Cost of Living Adjustments based on Location Doesn’t Make Sense

Cost of Living Salary Differences

Companies pay differently based on location. Our original article about why companies do it is linked below. This article will explain why it shouldn’t be done.
Why do companies pay differently based on location?

Why Cost of Living is a Crazy Reason

Cost of Living Adjustments to salary and compensation doesn’t make sense for many reasons.

Savings are higher in “high cost” areas

Someone making $130k you can save a lot more money in a high cost area than someone making $50k in a low cost area. The first person could find a cheap place to live and save maybe $50k/year. The second person literally cannot save $50k/year because his after tax income is less than $50k a year.

Equal Work Equal Pay

Employers should pay workers based on the value of the work given the market environment. Two people delivering same amount of value to the company should be paid the same. Why pay Bill in Arizona less than Tom in San Francisco?

Perverse Incentives

Many people see the difference in compensation and move to these so called “high cost” areas because they know they’ll be paid more. Companies then complain they need to be in the high cost areas and pay more because the talent is there. It’s a vicious cycle.
Employers claim they can’t find good software engineers in Phoenix Arizona but because they’re paying $89k instead of $120k in SF. The smart software engineers think “oh so you’ll pay me more if I move to SF, okay I’ll move”. You don’t need to open an office in SF and pay $120k there to find good talent, you just need to pay $120k in Arizona to find good talent.

Case Study

Suppose person A works in San Francisco CA and person B works in Phoenix AZ. Both are software engineers for the same big software company. Salaries are based on Glassdoor median salary for that city. Rent is based on what I found listings for in that city.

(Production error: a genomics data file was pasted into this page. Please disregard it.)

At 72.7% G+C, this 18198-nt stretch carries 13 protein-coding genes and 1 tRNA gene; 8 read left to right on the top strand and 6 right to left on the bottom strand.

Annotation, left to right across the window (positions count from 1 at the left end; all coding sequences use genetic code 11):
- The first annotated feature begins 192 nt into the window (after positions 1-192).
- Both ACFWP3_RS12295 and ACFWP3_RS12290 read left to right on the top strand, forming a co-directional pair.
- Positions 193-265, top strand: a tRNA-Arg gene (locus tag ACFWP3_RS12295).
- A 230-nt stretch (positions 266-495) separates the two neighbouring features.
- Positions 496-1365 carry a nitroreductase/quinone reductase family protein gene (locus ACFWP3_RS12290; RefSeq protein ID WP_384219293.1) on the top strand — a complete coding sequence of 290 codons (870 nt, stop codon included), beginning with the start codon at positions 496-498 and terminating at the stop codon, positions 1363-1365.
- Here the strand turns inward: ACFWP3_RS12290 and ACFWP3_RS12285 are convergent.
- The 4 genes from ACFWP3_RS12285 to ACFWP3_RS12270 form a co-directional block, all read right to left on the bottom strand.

San Francisco California:
-$120k salary
-$37,133 income tax
–20,047 federal
–9,180 FICA
–7,906 state
-$82,867 after tax take home
-$2000 monthly rent (20.0% of gross salary)
-$58,867 after rent


Phoenix Arizona:
-$87k salary
-$21,450 income tax
–12,315 federal
–6,656 FICA
–2,480 state
-$65,550 after tax take home
-$1400 monthly rent (19.3% of gross salary)
-$48,750 after rent

While both pay roughly the same percentage of salary in rent, the San Francisco employee is much better off. Food is roughly similar in both locations and represent a small percentage of total income regardless. Assuming a tech company that provides food, food cost is negligible. This means disposable income for the SF employee is $59k while the disposable income for the Phoenix employee is $49k, a difference of $10k a year.

Some argue that $49k in Arizona gets you more than $59k in SF. However, you can save the $59k in SF and later spend it in Taiwan or Thailand for example. You can’t save more in Arizona than in SF, it’s literally impossible based on the math.

So why do companies still do it?

HR consultants tell them to. People are used to it. Those are the two main reasons.
An employee’s incentive isn’t to advocate for higher pay in Phoenix, because that’s hard. His incentive is to just move to San Francisco or New York and get paid more.

Like this content? Share with your friends!Share on LinkedIn
Linkedin
Share on Facebook
Facebook
Tweet about this on Twitter
Twitter
Share on StumbleUpon
StumbleUpon
Share on Tumblr
Tumblr